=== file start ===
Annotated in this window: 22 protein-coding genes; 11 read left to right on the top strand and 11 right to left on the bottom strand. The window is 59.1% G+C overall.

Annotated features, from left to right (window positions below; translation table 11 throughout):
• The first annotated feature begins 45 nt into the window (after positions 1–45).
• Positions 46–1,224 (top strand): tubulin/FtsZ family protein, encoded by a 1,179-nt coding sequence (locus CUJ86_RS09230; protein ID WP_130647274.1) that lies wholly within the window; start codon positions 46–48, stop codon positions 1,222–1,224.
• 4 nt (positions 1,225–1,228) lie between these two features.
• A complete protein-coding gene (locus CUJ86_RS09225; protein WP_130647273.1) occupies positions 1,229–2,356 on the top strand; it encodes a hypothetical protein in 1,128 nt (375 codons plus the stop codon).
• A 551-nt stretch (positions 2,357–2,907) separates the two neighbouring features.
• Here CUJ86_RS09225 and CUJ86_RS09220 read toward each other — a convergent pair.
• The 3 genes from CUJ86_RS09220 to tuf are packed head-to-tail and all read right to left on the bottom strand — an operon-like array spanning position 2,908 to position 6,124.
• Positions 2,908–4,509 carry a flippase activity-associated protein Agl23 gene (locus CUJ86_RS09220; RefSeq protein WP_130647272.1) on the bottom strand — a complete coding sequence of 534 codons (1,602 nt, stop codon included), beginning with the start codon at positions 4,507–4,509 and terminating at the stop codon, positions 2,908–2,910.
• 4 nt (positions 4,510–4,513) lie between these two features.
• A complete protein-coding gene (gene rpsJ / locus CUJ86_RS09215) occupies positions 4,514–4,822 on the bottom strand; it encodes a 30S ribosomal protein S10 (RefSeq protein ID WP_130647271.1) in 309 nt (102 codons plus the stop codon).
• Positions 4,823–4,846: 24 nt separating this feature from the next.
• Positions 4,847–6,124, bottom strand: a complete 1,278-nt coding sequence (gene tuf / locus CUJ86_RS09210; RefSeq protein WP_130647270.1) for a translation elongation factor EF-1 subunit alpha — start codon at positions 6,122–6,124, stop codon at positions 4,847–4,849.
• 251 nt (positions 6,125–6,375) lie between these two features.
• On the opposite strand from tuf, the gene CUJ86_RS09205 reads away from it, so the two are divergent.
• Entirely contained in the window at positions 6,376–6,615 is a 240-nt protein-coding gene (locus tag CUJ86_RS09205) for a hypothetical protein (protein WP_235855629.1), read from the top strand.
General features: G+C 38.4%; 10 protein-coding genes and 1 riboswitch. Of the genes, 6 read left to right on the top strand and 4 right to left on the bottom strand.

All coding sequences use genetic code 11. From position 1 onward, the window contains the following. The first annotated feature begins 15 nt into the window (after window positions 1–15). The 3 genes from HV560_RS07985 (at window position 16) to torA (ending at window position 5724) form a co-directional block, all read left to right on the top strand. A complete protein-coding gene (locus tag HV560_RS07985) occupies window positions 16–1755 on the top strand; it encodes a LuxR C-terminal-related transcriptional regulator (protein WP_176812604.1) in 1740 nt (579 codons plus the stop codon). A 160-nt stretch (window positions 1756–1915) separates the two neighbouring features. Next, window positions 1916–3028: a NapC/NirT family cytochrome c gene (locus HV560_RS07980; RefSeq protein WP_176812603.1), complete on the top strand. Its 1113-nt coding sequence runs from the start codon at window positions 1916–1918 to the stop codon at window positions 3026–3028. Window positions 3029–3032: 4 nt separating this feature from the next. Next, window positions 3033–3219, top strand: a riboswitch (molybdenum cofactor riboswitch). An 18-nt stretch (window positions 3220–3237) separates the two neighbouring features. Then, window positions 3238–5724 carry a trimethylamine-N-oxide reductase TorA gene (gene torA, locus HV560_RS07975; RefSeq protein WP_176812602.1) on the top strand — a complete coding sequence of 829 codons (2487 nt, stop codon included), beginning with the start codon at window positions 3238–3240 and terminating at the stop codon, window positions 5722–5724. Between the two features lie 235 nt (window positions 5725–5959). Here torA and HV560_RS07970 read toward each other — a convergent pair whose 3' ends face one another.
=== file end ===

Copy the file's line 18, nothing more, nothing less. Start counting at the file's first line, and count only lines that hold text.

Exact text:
General features: G+C 38.4%; 10 protein-coding genes and 1 riboswitch. Of the genes, 6 read left to right on the top strand and 4 right to left on the bottom strand.